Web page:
Frankie and Benny’s, a UK-based restaurant chain, wants families to have quality time together when dining out in its restaurants, so they decided to give parents a break. If they put down their phone during dinner, their kids eat free.
NBC‘s Today reports the New York-style Italian chain which operates more than 250 restaurants throughout the country, surveyed 1,500 people to see how the use of mobile phones affected parent-child behavior while eating. The results of the survey revealed almost 72 percent of the children aged 6 to 16 said that they felt their parents wanted to be on their phones during a meal rather than interact with them.
More than 25 percent of the parents admitted to the survey that they checked their cell phones while eating with their children often times while the child was talking. Ten percent of the children admitted they tried to hide their parent’s phone so they could have their complete attention.
In the ever-present battle of screen time vs. family time, Frankie and Benny’s decided to run a ‘no-phone zone” promotion during the first week of December. Parents simply give up their phones to restaurant employees, who keep them in a special box while the family enjoys its meal. In return, the kids eat free.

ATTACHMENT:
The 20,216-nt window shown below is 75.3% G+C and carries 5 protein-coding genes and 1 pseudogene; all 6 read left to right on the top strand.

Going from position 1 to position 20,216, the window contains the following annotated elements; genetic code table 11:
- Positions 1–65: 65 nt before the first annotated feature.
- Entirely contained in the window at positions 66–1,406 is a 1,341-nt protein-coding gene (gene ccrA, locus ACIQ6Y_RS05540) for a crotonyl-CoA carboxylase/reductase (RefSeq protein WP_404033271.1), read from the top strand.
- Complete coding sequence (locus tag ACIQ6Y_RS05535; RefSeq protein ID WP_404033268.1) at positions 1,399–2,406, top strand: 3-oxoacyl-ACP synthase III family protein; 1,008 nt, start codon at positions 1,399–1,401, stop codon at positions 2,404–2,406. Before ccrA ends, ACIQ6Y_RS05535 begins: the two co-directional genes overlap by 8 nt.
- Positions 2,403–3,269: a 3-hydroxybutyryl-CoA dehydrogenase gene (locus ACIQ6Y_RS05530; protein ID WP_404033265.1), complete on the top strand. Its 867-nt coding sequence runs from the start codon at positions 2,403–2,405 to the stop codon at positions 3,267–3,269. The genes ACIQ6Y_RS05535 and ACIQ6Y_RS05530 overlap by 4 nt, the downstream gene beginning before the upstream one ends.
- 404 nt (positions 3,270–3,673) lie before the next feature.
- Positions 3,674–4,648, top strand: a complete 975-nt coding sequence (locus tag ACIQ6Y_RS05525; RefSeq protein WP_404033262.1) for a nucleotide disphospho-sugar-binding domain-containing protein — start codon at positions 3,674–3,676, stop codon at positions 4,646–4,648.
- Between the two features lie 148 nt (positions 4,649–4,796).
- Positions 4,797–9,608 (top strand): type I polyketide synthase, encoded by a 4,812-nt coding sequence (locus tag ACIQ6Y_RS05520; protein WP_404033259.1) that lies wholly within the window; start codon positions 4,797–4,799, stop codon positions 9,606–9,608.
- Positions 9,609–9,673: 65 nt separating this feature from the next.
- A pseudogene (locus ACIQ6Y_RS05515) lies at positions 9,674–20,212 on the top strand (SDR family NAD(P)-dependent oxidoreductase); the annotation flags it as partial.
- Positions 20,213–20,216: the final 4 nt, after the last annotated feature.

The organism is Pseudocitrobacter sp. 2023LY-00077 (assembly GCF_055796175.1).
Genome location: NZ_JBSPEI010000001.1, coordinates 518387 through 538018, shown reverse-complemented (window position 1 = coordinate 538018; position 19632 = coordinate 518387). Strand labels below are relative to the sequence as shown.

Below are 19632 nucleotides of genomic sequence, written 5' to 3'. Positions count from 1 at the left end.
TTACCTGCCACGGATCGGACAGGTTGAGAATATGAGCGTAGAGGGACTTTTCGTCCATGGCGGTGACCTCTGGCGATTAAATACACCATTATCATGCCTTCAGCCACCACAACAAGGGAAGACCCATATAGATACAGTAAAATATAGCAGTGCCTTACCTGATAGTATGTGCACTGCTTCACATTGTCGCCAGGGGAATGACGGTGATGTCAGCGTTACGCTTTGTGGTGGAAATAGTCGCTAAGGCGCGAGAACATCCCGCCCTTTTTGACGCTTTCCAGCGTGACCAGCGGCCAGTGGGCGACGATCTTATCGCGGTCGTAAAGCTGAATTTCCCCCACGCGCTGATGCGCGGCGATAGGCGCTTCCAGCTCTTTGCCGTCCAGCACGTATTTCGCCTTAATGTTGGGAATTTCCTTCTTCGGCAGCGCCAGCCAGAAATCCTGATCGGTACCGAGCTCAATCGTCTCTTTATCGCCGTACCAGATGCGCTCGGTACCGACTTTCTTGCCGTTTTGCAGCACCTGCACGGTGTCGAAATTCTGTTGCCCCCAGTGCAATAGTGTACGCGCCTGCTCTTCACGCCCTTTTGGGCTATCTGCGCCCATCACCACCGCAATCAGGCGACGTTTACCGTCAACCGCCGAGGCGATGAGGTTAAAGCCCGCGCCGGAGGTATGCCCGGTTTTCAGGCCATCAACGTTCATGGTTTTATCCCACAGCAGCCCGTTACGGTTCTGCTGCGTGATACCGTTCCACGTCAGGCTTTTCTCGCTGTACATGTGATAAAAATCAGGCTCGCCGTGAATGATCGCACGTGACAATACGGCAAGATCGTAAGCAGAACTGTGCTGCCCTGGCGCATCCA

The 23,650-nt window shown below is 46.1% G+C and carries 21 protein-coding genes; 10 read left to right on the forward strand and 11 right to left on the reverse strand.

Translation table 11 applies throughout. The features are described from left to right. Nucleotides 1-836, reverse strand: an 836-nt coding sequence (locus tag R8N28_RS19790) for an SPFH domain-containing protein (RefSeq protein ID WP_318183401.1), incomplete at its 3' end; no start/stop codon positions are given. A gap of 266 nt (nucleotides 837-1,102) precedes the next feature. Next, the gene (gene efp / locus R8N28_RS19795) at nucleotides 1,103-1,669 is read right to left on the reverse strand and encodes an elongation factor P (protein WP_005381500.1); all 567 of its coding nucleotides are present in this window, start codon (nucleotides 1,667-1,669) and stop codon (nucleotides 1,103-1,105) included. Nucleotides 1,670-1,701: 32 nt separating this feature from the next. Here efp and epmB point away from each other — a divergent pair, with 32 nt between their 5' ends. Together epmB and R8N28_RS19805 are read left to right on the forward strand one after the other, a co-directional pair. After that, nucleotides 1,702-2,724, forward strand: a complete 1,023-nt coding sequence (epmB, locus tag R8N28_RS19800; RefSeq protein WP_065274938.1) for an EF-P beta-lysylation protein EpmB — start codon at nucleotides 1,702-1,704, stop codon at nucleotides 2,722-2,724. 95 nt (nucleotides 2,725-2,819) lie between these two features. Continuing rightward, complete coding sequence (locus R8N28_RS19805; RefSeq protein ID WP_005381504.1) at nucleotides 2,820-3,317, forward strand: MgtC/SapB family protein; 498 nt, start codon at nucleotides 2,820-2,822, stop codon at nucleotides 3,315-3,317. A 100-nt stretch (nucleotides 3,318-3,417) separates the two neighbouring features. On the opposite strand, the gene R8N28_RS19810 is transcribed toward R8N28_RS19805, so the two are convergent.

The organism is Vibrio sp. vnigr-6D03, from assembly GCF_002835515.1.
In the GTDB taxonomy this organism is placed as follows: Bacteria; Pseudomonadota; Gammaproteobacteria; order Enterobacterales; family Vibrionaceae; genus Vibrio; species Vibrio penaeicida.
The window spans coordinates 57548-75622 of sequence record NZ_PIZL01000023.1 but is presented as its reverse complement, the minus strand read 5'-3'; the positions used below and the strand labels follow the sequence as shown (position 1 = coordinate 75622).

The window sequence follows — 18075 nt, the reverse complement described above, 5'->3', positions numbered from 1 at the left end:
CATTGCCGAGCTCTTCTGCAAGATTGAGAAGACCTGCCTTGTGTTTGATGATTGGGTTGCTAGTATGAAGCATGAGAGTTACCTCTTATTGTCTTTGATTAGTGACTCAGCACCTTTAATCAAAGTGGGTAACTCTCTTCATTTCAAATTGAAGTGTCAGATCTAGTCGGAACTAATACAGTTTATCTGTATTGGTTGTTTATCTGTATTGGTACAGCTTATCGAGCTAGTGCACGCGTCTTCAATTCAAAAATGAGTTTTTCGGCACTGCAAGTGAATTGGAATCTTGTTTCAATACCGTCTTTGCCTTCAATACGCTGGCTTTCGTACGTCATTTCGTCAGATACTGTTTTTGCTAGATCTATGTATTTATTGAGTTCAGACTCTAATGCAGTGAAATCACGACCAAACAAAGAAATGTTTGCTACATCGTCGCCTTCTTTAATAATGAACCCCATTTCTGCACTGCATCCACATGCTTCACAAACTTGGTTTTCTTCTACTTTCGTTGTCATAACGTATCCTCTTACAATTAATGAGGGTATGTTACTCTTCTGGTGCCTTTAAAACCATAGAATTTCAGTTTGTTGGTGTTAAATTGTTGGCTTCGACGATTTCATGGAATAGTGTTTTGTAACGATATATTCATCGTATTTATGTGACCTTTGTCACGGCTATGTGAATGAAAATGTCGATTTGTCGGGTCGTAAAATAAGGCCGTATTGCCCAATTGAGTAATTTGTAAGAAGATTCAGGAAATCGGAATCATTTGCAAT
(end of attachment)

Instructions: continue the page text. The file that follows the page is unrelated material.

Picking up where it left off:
“Children spell love T-I-M-E and by putting away screens parents are sending the message that their children are important to them and that can only be good for family time,” parenting expert Susan Atkins said a press release from the restaurant. “Parents are role models in everything that they do and in everything that they say, so by managing their own screen time parents are teaching their kids by example about when and where technology use is appropriate.”
Although Frankie and Benny’s is the first restaurant chain to give away free food in exchange for mobile phones, phone bans in restaurants in the US are nothing new.
Last year in New York City, restaurant owner and chef Marco Canora got tired of diners disconnecting from one another at his eating establishment known as Hearth. So he placed boxes at each table with a note that read: “Open Me,” which included an invitation to “unplug” during dinner.
And the silencing of the phones is not limited to fancy eating establishments. In 2016, Chick-fil-A asked its customers to place their phones in “coops” to enjoy their crispy chicken and each other without the ever-present technology.